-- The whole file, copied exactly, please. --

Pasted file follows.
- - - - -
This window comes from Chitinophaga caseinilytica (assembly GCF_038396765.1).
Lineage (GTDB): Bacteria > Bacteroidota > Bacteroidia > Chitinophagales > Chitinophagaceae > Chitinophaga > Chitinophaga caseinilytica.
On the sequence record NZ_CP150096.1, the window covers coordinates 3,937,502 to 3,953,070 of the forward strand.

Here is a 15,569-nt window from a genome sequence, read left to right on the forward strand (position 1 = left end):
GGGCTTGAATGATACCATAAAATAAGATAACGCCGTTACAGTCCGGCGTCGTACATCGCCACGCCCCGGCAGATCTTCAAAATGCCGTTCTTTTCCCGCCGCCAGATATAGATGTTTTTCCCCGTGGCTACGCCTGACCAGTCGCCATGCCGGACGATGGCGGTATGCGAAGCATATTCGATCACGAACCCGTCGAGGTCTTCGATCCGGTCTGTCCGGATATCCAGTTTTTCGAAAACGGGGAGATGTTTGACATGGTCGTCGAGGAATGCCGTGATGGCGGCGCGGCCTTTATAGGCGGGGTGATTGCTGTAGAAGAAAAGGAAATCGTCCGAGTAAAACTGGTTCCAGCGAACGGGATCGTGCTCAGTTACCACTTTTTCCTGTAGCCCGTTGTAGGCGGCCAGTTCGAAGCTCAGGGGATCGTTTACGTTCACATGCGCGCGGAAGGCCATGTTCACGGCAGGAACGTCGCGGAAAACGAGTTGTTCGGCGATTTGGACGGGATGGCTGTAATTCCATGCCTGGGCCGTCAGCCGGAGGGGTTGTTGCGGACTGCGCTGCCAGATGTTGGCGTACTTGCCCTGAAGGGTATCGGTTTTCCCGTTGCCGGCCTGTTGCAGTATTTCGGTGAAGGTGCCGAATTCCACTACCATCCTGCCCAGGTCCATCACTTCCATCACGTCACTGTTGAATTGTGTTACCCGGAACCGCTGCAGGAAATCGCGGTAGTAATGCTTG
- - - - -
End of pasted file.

This window comes from Chitinophaga caseinilytica (assembly GCF_038396765.1).
Lineage (GTDB): Bacteria > Bacteroidota > Bacteroidia > Chitinophagales > Chitinophagaceae > Chitinophaga > Chitinophaga caseinilytica.
On the sequence record NZ_CP150096.1, the window covers coordinates 3,937,502 to 3,953,070 of the forward strand.

Here is a 15,569-nt window from a genome sequence, read left to right on the forward strand (position 1 = left end):
GGGCTTGAATGATACCATAAAATAAGATAACGCCGTTACAGTCCGGCGTCGTACATCGCCACGCCCCGGCAGATCTTCAAAATGCCGTTCTTTTCCCGCCGCCAGATATAGATGTTTTTCCCCGTGGCTACGCCTGACCAGTCGCCATGCCGGACGATGGCGGTATGCGAAGCATATTCGATCACGAACCCGTCGAGGTCTTCGATCCGGTCTGTCCGGATATCCAGTTTTTCGAAAACGGGGAGATGTTTGACATGGTCGTCGAGGAATGCCGTGATGGCGGCGCGGCCTTTATAGGCGGGGTGATTGCTGTAGAAGAAAAGGAAATCGTCCGAGTAAAACTGGTTCCAGCGAACGGGATCGTGCTCAGTTACCACTTTTTCCTGTAGCCCGTTGTAGGCGGCCAGTTCGAAGCTCAGGGGATCGTTTACGTTCACATGCGCGCGGAAGGCCATGTTCACGGCAGGAACGTCGCGGAAAACGAGTTGTTCGGCGATTTGGACGGGATGGCTGTAATTCCATGCCTGGGCCGTCAGCCGGAGGGGTTGTTGCGGACTGCGCTGCCAGATGTTGGCGTACTTGCCCTGAAGGGTATCGGTTTTCCCGTTGCCGGCCTGTTGCAGTATTTCGGTGAAGGTGCCGAATTCCACTACCATCCTGCCCAGGTCCATCACTTCCATCACGTCACTGTTGAATTGTGTTACCCGGAACCGCTGCAGGAAATCGCGGTAGTAATGCTTG